The “Chinese Influence” Debate and the Breach in Australia’s Progressive-Neoliberal Consensus


The consensus between neoliberalism and progressivism has proved wholly inadequate to address Chinese influence in Australia's public life.

Start Date

20th Apr 2018 5:30pm

End Date

20th Apr 2018 7:00pm


Law Lecture Theatre 2, Faculty of Law Building, Sandy Bay campus

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presented by

Dr Mark Harrison

University of Tasmania

Australia is in the midst of a vitriolic national debate concerning China’s influence in politics and public life. Controversial topics include the actions of former federal senator Sam Dastyari, the Commonwealth parliamentary hearings into the Foreign Influence Transparency Scheme, and the publication of Clive Hamilton’s Silent Invasion.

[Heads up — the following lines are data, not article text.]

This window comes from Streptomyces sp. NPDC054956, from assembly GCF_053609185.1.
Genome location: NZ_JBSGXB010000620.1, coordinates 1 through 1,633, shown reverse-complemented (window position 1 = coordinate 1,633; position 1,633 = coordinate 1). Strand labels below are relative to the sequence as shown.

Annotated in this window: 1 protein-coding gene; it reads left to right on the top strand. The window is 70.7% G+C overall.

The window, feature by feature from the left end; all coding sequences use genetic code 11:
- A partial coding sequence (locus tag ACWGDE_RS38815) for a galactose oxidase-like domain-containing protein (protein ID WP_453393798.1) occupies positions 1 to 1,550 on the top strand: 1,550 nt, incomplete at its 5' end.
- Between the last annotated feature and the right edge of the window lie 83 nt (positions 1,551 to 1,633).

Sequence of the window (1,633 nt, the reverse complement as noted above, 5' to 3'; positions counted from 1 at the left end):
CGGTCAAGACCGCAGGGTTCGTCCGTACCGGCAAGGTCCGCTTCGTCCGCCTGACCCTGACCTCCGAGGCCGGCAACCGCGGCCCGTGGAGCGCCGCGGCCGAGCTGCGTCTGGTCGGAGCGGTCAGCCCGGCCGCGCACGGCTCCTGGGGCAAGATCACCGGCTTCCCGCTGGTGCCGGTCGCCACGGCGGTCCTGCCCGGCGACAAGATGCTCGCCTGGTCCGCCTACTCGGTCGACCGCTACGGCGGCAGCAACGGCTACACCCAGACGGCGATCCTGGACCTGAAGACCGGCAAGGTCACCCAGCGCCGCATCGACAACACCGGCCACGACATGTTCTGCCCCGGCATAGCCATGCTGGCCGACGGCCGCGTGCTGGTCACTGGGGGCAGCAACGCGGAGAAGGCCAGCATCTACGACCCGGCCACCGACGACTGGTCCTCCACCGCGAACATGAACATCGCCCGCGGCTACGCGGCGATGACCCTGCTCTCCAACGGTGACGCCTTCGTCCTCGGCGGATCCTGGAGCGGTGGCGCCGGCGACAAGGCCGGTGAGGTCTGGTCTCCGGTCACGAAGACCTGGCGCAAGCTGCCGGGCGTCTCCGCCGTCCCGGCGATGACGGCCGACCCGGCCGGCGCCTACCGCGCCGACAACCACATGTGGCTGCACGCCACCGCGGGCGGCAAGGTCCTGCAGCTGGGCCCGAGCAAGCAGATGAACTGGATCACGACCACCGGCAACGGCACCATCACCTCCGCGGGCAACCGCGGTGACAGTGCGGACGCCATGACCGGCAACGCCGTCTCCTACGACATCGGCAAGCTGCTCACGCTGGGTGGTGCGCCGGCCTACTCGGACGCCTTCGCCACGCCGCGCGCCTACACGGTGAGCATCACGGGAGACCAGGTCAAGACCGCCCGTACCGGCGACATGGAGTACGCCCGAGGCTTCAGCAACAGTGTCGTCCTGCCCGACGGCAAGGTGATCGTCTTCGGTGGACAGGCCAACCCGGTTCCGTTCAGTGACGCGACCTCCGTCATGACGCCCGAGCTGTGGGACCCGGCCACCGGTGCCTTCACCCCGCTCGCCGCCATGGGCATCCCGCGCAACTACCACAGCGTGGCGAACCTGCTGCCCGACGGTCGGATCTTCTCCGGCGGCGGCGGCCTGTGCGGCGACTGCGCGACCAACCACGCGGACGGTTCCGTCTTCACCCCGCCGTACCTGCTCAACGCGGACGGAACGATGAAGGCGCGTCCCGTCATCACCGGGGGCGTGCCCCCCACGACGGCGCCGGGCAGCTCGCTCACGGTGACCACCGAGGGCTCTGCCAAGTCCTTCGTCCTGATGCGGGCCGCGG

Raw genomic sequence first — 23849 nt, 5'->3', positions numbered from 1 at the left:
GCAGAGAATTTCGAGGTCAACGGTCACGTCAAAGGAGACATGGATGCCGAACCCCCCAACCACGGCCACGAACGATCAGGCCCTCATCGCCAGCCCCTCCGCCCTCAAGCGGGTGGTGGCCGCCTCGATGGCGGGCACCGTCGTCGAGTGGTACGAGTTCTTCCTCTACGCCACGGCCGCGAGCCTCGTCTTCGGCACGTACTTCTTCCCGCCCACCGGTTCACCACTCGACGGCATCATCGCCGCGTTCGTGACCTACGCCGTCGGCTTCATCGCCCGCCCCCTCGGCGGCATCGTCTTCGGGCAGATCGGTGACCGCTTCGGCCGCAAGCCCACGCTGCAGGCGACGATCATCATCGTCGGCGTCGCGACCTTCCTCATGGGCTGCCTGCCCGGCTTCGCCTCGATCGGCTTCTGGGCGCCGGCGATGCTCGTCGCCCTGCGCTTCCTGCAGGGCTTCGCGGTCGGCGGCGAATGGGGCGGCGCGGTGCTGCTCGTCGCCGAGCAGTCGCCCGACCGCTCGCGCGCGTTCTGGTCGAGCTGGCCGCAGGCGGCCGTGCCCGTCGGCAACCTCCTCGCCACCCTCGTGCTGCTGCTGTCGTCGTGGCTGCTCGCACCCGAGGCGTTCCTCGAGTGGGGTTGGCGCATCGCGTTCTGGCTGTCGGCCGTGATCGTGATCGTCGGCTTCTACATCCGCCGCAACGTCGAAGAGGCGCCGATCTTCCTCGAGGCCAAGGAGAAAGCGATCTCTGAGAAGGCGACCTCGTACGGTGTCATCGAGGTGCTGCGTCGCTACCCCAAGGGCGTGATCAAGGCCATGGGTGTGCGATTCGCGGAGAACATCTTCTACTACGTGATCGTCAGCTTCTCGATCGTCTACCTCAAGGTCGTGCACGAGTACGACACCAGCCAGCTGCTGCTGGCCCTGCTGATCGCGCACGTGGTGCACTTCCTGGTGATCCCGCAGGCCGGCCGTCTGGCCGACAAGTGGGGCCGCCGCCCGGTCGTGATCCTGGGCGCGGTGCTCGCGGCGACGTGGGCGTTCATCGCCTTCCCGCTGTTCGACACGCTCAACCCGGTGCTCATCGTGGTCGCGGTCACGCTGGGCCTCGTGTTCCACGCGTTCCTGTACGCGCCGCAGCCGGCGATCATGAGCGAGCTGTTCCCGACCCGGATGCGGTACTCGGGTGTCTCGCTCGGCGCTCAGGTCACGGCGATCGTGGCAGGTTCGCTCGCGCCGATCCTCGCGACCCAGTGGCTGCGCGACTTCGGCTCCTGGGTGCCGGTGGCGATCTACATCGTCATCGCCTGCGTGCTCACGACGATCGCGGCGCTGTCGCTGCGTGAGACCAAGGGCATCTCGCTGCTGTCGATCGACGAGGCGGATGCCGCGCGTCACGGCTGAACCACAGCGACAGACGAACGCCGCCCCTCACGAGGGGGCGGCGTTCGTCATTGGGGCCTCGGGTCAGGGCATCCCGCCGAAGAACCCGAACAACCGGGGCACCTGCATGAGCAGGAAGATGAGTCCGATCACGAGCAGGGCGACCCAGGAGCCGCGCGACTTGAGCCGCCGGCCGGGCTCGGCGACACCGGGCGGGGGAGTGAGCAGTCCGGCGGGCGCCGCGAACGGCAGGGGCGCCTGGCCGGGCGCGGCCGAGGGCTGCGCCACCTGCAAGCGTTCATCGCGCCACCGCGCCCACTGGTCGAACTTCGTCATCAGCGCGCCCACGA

The presentation argues that the divisive national debate about China has illuminated an ideological consensus between neoliberalism and progressivism that has dominated Australian politics since the 1980s. However, this consensus has has proved wholly inadequate to address the organisations in the party-state of the People’s Republic of China that do indeed seek to influence Australia’s public life and policy-making on specific issues in distinctive ways. 

The national debate about China’s influence shows Australia’s neoliberal-progressive consensus breaking down and also the need for a policy language in our public institutions for engagement with China that is less about Australia and its imagined futures and more about a realistic understanding of China’s contemporary system.

About Mark Harrison

Dr Mark Harrison is a Senior Lecturer in Chinese Studies at the University of Tasmania in the Politics and International Relations Program in the School of Social Sciences. He is also an Adjunct Director of the Australian Centre on China in the World at the Australian National University. He teaches units on politics and international relations as well as units on China.